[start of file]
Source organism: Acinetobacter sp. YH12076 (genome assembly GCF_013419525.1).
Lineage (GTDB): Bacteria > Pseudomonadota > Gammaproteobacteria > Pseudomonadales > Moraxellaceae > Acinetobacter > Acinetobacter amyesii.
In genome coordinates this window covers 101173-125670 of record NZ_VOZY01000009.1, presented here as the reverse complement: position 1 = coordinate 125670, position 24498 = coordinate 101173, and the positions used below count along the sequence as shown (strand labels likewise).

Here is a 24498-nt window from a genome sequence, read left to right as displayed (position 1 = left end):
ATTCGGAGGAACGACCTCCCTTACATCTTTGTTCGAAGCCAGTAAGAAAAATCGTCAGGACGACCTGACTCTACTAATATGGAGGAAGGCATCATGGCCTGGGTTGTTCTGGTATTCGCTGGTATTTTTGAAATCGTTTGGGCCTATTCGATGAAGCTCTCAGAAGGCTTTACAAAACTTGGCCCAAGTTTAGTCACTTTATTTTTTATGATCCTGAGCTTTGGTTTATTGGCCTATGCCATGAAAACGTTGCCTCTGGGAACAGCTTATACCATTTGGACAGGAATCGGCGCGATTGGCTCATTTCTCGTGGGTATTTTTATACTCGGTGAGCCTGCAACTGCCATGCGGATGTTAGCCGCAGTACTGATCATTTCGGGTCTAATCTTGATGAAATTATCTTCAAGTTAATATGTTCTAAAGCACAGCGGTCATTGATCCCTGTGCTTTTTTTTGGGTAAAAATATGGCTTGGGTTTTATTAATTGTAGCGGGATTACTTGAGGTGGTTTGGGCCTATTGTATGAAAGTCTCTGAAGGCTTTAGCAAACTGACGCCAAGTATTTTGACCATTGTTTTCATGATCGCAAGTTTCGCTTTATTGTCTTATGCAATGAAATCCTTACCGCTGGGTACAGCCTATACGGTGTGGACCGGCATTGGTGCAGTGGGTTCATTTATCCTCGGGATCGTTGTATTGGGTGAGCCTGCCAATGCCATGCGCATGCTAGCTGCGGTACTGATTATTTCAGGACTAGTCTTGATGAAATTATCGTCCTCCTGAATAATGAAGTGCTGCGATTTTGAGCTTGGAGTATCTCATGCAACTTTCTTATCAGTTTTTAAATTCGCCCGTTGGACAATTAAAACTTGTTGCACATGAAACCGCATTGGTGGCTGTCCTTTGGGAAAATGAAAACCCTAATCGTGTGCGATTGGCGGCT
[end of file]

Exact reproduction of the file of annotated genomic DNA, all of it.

Source organism: Acinetobacter sp. YH12076 (genome assembly GCF_013419525.1).
Lineage (GTDB): Bacteria > Pseudomonadota > Gammaproteobacteria > Pseudomonadales > Moraxellaceae > Acinetobacter > Acinetobacter amyesii.
In genome coordinates this window covers 101173-125670 of record NZ_VOZY01000009.1, presented here as the reverse complement: position 1 = coordinate 125670, position 24498 = coordinate 101173, and the positions used below count along the sequence as shown (strand labels likewise).

Here is a 24498-nt window from a genome sequence, read left to right as displayed (position 1 = left end):
ATTCGGAGGAACGACCTCCCTTACATCTTTGTTCGAAGCCAGTAAGAAAAATCGTCAGGACGACCTGACTCTACTAATATGGAGGAAGGCATCATGGCCTGGGTTGTTCTGGTATTCGCTGGTATTTTTGAAATCGTTTGGGCCTATTCGATGAAGCTCTCAGAAGGCTTTACAAAACTTGGCCCAAGTTTAGTCACTTTATTTTTTATGATCCTGAGCTTTGGTTTATTGGCCTATGCCATGAAAACGTTGCCTCTGGGAACAGCTTATACCATTTGGACAGGAATCGGCGCGATTGGCTCATTTCTCGTGGGTATTTTTATACTCGGTGAGCCTGCAACTGCCATGCGGATGTTAGCCGCAGTACTGATCATTTCGGGTCTAATCTTGATGAAATTATCTTCAAGTTAATATGTTCTAAAGCACAGCGGTCATTGATCCCTGTGCTTTTTTTTGGGTAAAAATATGGCTTGGGTTTTATTAATTGTAGCGGGATTACTTGAGGTGGTTTGGGCCTATTGTATGAAAGTCTCTGAAGGCTTTAGCAAACTGACGCCAAGTATTTTGACCATTGTTTTCATGATCGCAAGTTTCGCTTTATTGTCTTATGCAATGAAATCCTTACCGCTGGGTACAGCCTATACGGTGTGGACCGGCATTGGTGCAGTGGGTTCATTTATCCTCGGGATCGTTGTATTGGGTGAGCCTGCCAATGCCATGCGCATGCTAGCTGCGGTACTGATTATTTCAGGACTAGTCTTGATGAAATTATCGTCCTCCTGAATAATGAAGTGCTGCGATTTTGAGCTTGGAGTATCTCATGCAACTTTCTTATCAGTTTTTAAATTCGCCCGTTGGACAATTAAAACTTGTTGCACATGAAACCGCATTGGTGGCTGTCCTTTGGGAAAATGAAAACCCTAATCGTGTGCGATTGGCGGCT